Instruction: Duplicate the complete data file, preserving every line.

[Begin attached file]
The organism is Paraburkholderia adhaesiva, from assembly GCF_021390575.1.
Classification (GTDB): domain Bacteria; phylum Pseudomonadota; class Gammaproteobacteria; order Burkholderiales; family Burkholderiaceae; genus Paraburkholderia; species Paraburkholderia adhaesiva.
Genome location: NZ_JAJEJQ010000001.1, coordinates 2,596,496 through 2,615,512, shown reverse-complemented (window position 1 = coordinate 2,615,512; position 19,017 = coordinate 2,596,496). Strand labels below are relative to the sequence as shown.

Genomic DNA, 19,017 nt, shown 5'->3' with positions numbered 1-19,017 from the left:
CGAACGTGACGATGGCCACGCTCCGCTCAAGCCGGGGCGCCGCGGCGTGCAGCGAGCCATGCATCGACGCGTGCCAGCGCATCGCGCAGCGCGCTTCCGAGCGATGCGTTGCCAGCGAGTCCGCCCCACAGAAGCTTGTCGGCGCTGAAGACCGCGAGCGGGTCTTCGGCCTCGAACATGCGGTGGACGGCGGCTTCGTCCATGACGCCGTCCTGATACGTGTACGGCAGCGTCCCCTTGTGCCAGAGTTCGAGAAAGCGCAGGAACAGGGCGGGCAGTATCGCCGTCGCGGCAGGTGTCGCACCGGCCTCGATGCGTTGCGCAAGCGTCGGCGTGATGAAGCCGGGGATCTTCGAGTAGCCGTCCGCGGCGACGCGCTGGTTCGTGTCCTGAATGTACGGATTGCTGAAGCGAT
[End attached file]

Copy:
The organism is Paraburkholderia adhaesiva, from assembly GCF_021390575.1.
Classification (GTDB): domain Bacteria; phylum Pseudomonadota; class Gammaproteobacteria; order Burkholderiales; family Burkholderiaceae; genus Paraburkholderia; species Paraburkholderia adhaesiva.
Genome location: NZ_JAJEJQ010000001.1, coordinates 2,596,496 through 2,615,512, shown reverse-complemented (window position 1 = coordinate 2,615,512; position 19,017 = coordinate 2,596,496). Strand labels below are relative to the sequence as shown.

Genomic DNA, 19,017 nt, shown 5'->3' with positions numbered 1-19,017 from the left:
CGAACGTGACGATGGCCACGCTCCGCTCAAGCCGGGGCGCCGCGGCGTGCAGCGAGCCATGCATCGACGCGTGCCAGCGCATCGCGCAGCGCGCTTCCGAGCGATGCGTTGCCAGCGAGTCCGCCCCACAGAAGCTTGTCGGCGCTGAAGACCGCGAGCGGGTCTTCGGCCTCGAACATGCGGTGGACGGCGGCTTCGTCCATGACGCCGTCCTGATACGTGTACGGCAGCGTCCCCTTGTGCCAGAGTTCGAGAAAGCGCAGGAACAGGGCGGGCAGTATCGCCGTCGCGGCAGGTGTCGCACCGGCCTCGATGCGTTGCGCAAGCGTCGGCGTGATGAAGCCGGGGATCTTCGAGTAGCCGTCCGCGGCGACGCGCTGGTTCGTGTCCTGAATGTACGGATTGCTGAAGCGAT